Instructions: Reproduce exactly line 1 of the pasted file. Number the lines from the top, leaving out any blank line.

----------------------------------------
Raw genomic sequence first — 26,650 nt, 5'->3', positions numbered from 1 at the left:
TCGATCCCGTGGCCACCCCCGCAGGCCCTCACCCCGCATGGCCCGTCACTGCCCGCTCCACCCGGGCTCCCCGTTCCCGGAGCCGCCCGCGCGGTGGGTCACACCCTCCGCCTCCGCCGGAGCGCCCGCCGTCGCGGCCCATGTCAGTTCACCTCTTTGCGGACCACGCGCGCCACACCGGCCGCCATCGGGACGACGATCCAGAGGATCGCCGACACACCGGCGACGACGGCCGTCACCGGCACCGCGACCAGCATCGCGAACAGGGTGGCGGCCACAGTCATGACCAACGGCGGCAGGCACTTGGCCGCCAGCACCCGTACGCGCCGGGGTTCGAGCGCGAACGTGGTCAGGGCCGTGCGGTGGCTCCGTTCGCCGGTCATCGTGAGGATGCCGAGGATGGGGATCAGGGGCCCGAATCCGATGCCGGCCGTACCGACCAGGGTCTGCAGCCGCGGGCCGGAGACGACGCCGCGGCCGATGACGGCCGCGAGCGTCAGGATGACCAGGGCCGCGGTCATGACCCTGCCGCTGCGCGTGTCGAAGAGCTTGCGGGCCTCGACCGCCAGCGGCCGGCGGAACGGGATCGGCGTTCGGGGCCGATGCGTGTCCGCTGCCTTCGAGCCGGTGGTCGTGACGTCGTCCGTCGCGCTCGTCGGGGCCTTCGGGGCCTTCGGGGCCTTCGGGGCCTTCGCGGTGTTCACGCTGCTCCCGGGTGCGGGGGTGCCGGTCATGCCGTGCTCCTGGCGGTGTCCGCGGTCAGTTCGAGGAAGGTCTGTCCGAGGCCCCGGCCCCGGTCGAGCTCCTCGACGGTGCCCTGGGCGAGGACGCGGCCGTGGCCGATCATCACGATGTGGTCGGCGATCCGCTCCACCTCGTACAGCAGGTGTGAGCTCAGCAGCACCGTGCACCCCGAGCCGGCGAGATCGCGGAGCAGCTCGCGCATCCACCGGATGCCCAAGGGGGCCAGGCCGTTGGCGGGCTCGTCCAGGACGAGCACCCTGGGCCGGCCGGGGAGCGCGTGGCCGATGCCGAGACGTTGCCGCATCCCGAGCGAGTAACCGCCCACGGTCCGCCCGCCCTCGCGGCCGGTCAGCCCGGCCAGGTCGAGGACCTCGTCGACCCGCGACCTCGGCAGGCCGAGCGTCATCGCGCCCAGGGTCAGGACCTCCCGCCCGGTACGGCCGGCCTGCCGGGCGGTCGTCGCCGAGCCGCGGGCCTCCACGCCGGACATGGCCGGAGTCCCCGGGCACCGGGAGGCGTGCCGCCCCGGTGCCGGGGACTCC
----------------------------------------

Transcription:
Raw genomic sequence first — 26,650 nt, 5'->3', positions numbered from 1 at the left: